Off the Wall and Beyond Comprehension – Remembering Michael Jackson
I was eating dinner with my significant other when I heard of Michael Jackson’s death and like so many other events involving the proclaimed King of Pop, it was at first hard to believe.
Much will be written in the days to come of Jackson’s confounding charisma, incredible talent, and groundbreaking musical endeavors. With that, of course, comes all the talk of the controversy he generated both by his own volition and his existence. In recent years I’ve come to doubt so many of the allegations of criminal conduct in regards to children, but I think that right now my personal position on such matters is neither decided or relevant.
As I write this, people are piling into the streets in Los Angeles where Jackson was pronounced dead just hours ago. Outside the Apollo Theater in New York City, a large crowd has gathered. Whether people are gathering to legitimately mourn his death or simply to be part of a happening – a common occurence whether he was performing a sold-out concert or rumored to be staying at a hotel – is moot. Because no matter what occurred during the course of his lifetime and no matter what the headlines read, Jackson always drew the attention and fascination of literally billions of people merely by existing.
While those that believe the allegations of child abuse and molestation would label him a monster, others have equally strong convictions that he was simply a victim of a post-television media and populace that could neither understand or sympathize with him. Either way, and regardless of what he may or may not have done, there’s no denying that Michael Jackson was a unique spirit. He didn’t seem real and it often seemed as if he deliberately went out of his way to make sure that was the case. Yet there was a strange dichtomy in the fact that unlike so many others after him, his presence and presentation was not the careful creation of a corporation desperate for a quick buck and a hit. Rather, he was an overworked, abused, and painfully shy child who became the biggest musical star in the history of the world despite a mountain of emotional and mental obstacles.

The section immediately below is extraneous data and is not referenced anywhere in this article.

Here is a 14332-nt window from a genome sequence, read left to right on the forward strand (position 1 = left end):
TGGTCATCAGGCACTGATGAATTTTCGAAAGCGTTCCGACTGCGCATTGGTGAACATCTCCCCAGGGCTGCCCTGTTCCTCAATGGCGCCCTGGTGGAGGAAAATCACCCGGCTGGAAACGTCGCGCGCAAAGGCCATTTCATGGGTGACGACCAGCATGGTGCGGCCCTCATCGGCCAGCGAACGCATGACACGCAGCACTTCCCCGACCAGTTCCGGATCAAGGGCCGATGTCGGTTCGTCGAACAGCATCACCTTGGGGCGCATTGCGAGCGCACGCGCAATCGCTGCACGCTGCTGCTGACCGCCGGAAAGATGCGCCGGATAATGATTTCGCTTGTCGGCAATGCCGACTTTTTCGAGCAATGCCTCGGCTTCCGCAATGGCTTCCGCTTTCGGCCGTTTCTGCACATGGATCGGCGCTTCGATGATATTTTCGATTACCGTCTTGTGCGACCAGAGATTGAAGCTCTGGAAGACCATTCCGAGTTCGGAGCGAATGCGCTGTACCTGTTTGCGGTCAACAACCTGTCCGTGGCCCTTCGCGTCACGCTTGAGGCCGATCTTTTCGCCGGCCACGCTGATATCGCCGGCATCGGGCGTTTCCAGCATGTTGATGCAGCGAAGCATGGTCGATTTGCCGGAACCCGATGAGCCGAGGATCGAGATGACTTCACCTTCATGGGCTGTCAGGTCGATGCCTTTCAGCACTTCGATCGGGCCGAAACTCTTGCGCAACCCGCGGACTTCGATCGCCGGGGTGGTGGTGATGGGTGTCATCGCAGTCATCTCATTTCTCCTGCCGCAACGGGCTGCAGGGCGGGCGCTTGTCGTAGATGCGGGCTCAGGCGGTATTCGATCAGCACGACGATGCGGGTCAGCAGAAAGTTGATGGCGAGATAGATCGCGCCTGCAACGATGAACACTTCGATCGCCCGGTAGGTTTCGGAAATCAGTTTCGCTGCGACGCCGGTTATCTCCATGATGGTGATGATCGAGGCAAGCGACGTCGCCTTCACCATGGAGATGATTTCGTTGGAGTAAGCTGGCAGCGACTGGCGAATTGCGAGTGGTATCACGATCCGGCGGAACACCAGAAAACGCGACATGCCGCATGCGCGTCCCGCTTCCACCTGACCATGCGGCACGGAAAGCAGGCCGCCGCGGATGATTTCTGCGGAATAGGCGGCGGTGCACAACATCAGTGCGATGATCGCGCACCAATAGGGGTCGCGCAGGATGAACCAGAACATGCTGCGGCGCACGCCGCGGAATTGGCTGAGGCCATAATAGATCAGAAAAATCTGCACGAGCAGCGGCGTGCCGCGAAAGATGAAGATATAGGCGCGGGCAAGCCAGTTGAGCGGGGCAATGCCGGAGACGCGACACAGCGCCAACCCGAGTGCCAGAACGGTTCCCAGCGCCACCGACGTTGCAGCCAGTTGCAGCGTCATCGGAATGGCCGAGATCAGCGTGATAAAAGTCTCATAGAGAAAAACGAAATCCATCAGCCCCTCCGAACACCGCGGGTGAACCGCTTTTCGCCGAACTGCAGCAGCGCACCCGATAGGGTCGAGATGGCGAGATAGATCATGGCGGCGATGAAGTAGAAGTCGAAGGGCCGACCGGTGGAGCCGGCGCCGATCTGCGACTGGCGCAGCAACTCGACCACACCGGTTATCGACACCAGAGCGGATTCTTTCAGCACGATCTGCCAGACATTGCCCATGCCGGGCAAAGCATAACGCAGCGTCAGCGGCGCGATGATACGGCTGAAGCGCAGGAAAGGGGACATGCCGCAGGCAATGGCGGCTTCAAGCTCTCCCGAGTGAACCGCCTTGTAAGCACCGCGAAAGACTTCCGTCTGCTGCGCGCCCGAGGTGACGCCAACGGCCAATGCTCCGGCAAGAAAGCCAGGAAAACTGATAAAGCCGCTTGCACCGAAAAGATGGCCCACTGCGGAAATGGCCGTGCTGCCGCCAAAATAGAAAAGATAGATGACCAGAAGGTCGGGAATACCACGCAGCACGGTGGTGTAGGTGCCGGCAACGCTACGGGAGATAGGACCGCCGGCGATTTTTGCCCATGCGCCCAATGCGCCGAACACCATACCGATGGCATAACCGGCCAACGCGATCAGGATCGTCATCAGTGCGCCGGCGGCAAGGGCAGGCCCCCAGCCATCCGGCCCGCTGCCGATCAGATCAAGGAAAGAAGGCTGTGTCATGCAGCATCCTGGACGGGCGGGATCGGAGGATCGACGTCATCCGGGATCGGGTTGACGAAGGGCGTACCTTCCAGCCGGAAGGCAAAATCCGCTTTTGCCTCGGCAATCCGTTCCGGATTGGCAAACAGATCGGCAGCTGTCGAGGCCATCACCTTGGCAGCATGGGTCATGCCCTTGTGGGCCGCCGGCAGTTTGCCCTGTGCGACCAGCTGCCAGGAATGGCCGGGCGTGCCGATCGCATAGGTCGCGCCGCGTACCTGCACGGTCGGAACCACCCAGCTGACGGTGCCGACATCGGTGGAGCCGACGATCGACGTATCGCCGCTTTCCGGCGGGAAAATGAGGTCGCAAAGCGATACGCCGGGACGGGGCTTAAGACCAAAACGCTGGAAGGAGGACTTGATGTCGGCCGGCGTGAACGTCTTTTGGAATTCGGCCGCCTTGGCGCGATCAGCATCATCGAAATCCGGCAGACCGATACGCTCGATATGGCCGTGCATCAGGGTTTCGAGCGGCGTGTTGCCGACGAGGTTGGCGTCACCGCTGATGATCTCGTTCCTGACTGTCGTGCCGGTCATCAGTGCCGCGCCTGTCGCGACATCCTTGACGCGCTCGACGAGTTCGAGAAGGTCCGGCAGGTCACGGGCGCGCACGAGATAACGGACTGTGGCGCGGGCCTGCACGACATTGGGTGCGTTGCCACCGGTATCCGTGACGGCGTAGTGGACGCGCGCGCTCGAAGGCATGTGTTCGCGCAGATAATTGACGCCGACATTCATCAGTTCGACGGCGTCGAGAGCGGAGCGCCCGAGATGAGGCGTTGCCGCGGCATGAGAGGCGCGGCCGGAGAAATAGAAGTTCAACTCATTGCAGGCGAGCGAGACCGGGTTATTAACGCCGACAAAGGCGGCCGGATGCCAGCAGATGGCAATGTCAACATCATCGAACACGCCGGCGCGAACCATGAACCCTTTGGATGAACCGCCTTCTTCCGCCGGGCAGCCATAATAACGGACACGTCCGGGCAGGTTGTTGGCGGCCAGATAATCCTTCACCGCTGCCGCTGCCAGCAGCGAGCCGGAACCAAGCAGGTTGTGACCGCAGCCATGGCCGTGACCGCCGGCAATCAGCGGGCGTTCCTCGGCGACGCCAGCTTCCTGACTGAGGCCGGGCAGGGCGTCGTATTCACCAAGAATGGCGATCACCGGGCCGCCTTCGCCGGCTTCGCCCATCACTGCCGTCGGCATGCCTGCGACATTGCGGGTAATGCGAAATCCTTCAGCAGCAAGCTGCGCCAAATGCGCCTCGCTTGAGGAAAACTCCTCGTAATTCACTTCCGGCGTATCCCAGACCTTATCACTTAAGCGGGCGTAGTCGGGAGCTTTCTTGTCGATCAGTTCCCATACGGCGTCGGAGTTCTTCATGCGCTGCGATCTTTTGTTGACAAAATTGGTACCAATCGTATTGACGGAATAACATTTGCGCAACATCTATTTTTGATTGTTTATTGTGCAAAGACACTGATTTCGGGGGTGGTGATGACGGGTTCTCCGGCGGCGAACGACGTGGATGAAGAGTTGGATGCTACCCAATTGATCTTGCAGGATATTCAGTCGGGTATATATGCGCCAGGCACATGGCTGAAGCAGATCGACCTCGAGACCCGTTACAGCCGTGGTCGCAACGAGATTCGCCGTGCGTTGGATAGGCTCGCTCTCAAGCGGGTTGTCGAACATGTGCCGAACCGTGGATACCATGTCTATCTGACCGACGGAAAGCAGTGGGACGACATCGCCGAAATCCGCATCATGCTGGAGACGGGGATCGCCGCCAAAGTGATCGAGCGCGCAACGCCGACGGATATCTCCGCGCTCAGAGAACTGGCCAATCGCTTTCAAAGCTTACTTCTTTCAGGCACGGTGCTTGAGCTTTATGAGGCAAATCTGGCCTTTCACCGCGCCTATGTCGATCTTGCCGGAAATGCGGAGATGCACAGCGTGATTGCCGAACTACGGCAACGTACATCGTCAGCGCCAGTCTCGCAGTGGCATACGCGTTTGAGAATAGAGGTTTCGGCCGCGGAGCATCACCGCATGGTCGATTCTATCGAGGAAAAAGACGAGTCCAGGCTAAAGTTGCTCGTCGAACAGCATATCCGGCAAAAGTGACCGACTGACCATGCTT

In the days to come, various people will debate, write, and blog about the surgical self-mutilation, eccentricities, and the legitimacy of the child molestation allegations. On the whole, though, most will simply celebrate the music, mourn the passing of a large presence in the pop culture landscape, and reflect fondly on memories brought forth from their childhood.
Michael Jackson was a lot of things, and volumes of books could be filled with the opinions and observations one could make of a man who, if fictional, would be criticized for being too obvious a metaphor for pop culture and the artificial personas forced on performers by bored masses yearning for a fantastic figure to take them out of their lives, even if it’s only for a handful of minutes. For now, I’ll simply say this: the single most talented man in the history of this planet has died. That, and that alone, deserves pause and consideration.